Acting Comptroller of the Currency Michael Hsu warns that the surging crypto and decentralized finance (DeFi) marketplaces are remarkably similar to the tech-driven innovations that came close to bringing the global financial system to its knees during the financial crisis of 2008.
Michael Hsu had talked openly about his reservations regarding the measures taken by his predecessor at the Office of the Comptroller of the Currency when he addressed [PDF] the Blockchain Association on September 21. In particular, Hsu said he would reconsider some previous decisions, including those involving cryptocurrency.
It’s worth mentioning that, in the speech to the board of directors of the lobbying organization composed of executives from some of the most prominent cryptocurrency companies, including Binance.US, Ripple, Kraken, and Anchorage, he strongly questioned the basis of what’s been occurring in the crypto space of late comparing the unnecessary innovation akin to creating an abundance of “fools gold”. In particular, Hsu stated:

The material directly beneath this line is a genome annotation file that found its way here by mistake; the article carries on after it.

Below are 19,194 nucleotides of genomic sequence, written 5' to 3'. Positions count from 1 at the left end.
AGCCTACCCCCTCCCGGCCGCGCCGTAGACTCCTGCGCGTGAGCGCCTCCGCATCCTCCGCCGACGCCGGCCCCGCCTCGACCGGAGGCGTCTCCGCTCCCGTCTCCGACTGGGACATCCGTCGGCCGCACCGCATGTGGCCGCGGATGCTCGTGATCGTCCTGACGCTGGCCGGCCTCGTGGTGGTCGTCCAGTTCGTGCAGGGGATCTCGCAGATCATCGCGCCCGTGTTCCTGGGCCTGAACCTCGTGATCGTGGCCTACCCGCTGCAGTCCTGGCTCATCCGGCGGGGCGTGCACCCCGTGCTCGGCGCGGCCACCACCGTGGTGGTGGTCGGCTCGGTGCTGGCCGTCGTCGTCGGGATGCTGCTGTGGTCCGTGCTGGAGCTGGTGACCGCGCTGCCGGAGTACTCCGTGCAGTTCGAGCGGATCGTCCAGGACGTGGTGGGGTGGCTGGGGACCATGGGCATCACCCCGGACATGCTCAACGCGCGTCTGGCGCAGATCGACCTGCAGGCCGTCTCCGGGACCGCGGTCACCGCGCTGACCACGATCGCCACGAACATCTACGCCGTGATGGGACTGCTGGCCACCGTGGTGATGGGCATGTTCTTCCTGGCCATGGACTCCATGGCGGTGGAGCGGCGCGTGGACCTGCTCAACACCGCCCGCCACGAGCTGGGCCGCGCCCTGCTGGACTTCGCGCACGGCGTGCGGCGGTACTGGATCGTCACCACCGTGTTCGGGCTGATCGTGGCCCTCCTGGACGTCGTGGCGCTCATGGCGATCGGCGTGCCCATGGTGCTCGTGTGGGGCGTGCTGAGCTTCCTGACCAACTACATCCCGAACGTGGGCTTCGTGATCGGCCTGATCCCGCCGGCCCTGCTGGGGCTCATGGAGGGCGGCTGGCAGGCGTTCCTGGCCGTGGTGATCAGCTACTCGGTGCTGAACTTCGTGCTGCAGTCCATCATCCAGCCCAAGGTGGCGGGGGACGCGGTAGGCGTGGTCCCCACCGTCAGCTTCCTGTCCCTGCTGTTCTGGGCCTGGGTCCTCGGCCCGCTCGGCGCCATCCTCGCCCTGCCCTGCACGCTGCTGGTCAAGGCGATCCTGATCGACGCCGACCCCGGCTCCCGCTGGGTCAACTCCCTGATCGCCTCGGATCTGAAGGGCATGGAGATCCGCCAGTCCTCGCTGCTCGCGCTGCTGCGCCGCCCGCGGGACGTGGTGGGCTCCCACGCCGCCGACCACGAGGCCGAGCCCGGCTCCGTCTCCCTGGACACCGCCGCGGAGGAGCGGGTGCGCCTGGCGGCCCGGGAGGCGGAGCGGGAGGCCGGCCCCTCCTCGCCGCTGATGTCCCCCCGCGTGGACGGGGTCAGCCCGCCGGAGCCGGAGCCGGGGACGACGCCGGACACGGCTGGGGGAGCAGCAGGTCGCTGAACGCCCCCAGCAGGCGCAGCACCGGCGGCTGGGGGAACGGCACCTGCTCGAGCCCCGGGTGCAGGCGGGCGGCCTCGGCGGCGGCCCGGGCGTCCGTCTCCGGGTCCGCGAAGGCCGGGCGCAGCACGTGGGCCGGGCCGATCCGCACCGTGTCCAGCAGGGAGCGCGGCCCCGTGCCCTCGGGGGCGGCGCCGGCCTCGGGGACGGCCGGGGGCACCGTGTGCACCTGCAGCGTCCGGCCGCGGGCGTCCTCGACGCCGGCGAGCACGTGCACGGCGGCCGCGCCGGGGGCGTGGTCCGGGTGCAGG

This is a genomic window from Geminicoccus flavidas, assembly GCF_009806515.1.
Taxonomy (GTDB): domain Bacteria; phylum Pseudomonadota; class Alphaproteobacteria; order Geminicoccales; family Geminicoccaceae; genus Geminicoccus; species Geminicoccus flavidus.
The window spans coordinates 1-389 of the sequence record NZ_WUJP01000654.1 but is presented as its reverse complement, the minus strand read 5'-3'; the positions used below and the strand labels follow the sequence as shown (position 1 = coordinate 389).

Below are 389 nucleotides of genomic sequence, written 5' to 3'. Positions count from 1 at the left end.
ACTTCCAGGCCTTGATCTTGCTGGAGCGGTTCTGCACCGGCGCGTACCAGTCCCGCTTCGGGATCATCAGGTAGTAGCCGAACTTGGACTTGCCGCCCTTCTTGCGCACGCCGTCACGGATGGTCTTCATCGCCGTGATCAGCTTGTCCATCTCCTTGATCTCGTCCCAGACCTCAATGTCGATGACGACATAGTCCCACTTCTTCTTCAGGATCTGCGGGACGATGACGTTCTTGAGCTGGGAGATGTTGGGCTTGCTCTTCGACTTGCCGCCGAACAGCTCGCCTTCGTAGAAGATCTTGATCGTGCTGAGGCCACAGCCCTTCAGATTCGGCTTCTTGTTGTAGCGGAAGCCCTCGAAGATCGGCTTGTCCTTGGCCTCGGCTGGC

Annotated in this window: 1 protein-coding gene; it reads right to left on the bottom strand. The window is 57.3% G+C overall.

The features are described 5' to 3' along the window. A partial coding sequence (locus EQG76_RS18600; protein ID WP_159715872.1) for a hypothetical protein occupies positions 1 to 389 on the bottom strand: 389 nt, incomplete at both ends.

“The problem of persistent inequality, for instance, could benefit greatly from purposeful innovation. Innovation for innovation’s sake, however, risks creating a mountain of fool’s gold. I have seen one fool’s gold rush from up close in the lead up to the 2008 financial crisis. It feels like we may be on the cusp of another with cryptocurrency and decentralized finance.”
Innovation for innovation’s sake
On whether he felt a future catastrophe might be avoided in the crypto and DeFi sectors, Acting Comptroller Hsu noted that prominent industry figures and developers must continuously assess their approaches and motivations.
In his address, Hsu pointed out three major areas of concern and followed up with three suggestions that crypto businesses may do to help develop their products and services.
Gillian Tett’s Fool’s Gold: The Inside Story of J.P. Morgan and How Wall Street Greed Corrupted Its Bold Dream and Created a Financial Catastrophe, published in 2010, was used by Hsu to express his worries about the issue. His experiences throughout the crisis also made it apparent that he views these new crypto and DeFi pursuits with more of a critical eye.
“Those in traditional finance may laugh at this. But crypto/DeFi is able to pose a threat to the status quo because many people feel ignored, taken for granted, or exploited by banks.”
Lastly, one of Hsu’s main concerns is that an immediate collapse in crypto/DeFi may spread similarly to the financial catastrophe. For instance, if the increasing base of cryptocurrency buyers becomes more widespread and more vulnerable to scams and market downturns.